🔮 ChatGPT's 1m users; the pony of crypto; DNA & climate; ant milk++ #402
ChatGPT got to one million users in just five days.
Hi, I’m Azeem Azhar. I convene Exponential View to help us understand how our societies and political economy will change under the force of rapidly accelerating technologies.
In today’s edition:
ChatGPT is impressive, but we need a serious discussion about the huge risks. Is OpenAI team ready to have that conversation?
Doubling down on renewables, as the EU introduces emissions fee on the maritime shipping industry,
Chinese protesters are going analog to escape the surveillance state.
ChatGPT got to one million users in just five days. And it is seemingly everywhere. I’ve played around with it quite a bit to the extent that I am using it “in production” for my work. Simple case: I needed to illustrate a presentation but I had a mind blank, so I had a conversation with ChatGPT for a couple of minutes. I asked it to put together a simple but clear description. I then took that description to Midjourney to generate some clip art.
I also experimented with having ChatGPT come up with a lemon squeezer that didn’t need me to cut the lemon in half. We generated the product description through a simple dialogue. I took the description to Midjourney to produce a mockup. You can see the rendering here.
But the explosive risks of this particular service are starting to become more apparent. Paul Kedrosky, an investor who I have known for more than 15 years, is anxious.
Society is not ready for a step function inflection in our ability to costlessly produce anything connected to text. Human morality does not move that quickly, and it’s not obvious how we now catch up.
We have just had trust hacked as a society by a bad actor. I am hearing from colleges unsure what to do about grading ALL ESSAYS this term. Hundreds and hundreds of essays. The examples are legion across many, many domains. A societal trust collapse, at scale. I obviously feel ChatGPT (and its ilk) should be withdrawn immediately.
I have some sympathy for this argument: the gap between humans and technology is the thesis of my book. And it’s clear that without some constraints, driving the cost of producing realistic-sounding (but untrue or harmful) text to zero will overwhelm our judgement filters. I’ll only use ChatGPT as just one input to my decision-making, in the same way I use Google search or Wikipedia entry. None of them are the last word. But we can’t expect that to be the case for every user. We do need a serious discussion about the huge risks: that we might suck trust out of many of the processes of everyday life. I do think the OpenAI team is being a little too blithe in not having that conversation.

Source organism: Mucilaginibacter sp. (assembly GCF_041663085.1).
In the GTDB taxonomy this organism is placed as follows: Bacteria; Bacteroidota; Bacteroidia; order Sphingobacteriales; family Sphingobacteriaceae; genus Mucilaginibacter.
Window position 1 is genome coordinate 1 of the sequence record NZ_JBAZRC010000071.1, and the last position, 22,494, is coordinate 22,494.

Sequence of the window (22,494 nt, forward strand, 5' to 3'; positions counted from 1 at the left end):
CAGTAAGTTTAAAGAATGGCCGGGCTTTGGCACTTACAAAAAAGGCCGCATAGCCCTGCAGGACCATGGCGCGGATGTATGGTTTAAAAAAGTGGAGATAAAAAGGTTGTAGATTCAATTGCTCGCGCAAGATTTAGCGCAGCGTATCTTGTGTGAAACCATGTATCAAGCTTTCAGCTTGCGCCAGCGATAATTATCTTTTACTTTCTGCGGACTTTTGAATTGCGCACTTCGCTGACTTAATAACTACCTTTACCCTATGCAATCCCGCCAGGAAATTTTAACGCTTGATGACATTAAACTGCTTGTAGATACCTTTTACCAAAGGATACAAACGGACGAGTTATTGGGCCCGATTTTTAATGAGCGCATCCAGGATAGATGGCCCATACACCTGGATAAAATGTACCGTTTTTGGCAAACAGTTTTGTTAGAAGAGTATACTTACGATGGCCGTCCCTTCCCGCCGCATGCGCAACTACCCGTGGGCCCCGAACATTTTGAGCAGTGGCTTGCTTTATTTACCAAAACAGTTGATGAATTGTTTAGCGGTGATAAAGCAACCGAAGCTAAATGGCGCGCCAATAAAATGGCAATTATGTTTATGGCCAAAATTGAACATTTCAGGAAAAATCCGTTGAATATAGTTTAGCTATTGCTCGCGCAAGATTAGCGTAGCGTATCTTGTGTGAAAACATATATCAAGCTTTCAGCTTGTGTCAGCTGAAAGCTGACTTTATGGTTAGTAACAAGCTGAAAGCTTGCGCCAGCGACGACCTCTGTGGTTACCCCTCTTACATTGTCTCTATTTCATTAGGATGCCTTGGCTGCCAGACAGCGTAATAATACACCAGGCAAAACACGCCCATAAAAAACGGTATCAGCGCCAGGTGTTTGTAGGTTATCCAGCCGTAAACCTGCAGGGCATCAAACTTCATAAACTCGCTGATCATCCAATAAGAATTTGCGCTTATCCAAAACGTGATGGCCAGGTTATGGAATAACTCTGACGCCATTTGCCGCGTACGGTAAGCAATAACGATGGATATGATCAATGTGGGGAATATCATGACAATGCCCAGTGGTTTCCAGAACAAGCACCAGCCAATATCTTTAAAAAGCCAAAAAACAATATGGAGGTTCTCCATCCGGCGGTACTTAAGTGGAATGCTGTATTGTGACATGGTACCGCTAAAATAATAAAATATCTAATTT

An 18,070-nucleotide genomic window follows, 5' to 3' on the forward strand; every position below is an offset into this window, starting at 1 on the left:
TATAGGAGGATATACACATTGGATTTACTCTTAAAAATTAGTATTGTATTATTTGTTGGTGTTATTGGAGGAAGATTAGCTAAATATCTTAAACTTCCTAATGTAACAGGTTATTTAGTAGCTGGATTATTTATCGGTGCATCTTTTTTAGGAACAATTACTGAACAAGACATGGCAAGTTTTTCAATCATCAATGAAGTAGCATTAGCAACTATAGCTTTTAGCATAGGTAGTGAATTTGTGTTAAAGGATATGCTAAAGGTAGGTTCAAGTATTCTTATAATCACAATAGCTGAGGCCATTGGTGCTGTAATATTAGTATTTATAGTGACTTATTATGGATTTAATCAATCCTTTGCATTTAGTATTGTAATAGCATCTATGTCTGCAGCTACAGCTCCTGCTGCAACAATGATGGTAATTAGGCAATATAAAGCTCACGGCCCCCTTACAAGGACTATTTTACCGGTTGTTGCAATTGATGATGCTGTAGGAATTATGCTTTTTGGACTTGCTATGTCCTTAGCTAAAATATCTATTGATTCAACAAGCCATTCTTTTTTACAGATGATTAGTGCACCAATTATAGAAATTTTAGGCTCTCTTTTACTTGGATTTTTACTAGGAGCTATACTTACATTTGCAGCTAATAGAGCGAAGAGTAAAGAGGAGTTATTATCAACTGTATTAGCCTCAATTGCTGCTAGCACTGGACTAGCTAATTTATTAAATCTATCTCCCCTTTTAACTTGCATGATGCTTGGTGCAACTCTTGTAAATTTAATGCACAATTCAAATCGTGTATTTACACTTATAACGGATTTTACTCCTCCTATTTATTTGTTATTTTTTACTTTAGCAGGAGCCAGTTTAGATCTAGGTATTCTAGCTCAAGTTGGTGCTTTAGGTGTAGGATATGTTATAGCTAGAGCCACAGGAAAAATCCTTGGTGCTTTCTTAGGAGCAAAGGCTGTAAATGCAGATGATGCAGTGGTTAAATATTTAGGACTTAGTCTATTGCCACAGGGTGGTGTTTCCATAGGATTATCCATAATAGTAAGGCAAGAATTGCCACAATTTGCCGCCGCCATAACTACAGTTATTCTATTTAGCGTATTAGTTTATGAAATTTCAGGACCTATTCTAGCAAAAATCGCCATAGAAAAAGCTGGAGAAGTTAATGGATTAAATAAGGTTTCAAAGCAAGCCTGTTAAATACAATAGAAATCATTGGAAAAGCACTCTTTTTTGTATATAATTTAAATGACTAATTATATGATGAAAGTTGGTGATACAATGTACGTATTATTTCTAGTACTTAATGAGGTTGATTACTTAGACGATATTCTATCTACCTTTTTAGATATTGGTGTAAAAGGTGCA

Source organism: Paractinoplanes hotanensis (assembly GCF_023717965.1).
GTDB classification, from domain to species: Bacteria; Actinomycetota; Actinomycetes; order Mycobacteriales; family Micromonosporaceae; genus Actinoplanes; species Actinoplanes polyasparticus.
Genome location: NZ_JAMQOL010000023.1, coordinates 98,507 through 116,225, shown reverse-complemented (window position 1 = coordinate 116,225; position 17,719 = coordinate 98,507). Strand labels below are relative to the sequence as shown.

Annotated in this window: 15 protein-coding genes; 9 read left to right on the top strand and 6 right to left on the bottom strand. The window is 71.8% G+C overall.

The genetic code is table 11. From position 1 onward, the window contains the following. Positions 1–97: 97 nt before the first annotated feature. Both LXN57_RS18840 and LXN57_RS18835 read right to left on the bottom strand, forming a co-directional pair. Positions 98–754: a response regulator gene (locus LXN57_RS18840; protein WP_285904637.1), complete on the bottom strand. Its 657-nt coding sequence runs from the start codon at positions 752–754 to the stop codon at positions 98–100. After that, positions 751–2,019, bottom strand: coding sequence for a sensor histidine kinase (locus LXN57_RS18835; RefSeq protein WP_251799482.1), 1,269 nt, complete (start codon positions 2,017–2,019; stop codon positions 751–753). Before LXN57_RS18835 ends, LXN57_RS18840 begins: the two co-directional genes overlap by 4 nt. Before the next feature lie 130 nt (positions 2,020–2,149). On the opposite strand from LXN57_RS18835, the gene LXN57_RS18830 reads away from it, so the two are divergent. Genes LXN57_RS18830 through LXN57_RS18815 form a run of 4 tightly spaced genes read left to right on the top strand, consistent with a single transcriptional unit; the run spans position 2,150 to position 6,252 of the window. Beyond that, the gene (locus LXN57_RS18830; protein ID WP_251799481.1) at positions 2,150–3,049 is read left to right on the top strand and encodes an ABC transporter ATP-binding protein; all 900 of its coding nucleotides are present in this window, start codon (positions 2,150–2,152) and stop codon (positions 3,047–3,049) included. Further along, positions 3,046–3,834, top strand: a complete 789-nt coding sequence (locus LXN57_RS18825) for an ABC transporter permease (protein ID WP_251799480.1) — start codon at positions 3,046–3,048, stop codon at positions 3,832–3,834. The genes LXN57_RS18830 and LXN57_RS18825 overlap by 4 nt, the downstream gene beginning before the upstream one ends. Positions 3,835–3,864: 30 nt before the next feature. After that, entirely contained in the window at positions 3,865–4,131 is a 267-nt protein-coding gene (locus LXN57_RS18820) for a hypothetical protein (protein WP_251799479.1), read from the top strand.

Excellent read on the importance of humanities thinking in helping to understand complex social problems — and how LLMs will devalue that very thinking.
Deepmind’s AlphaCode can produce code about as well as an average human.
Azeem’s commentary: The lost pony
Crypto didn’t get to the moon in 2022. And getting to the moon is, perhaps, the wrong analogy. A better one came from a conversation I had with Kevin Werbach, a long-time friend and Wharton professor who has written the book on blockchain.
Kevin said “the absence of scaled use cases beyond financial speculation is a huge issue. The Web3 argument is that all that capital is borrowing against future cashflows, to overcome the network effects of incumbency. However, that still presupposes that there is a pony in there, under a reasonable time horizon. That claim becomes less convincing over time without successful examples.” [My emphasis.]
In the latest commentary, I’ll share why I believe that a pony is still there, but we’re further away from finding it than I believed a year ago.
Members of Exponential View will receive the full commentary tomorrow.
Dept of our climate future
In every Sunday edition, we track key metrics that tell us a little about our shared climate future. We follow the Mauna Loa readings to update the metrics for you; the readings have been disrupted by the volcanic activity, and we’re adjusting the sources we track. We’ll resume the updates in due course.
Our member, Marshall Kirkpatrick, takes the time to curate a view of climate developments in this segment every week, and you can read Marshall’s curation below.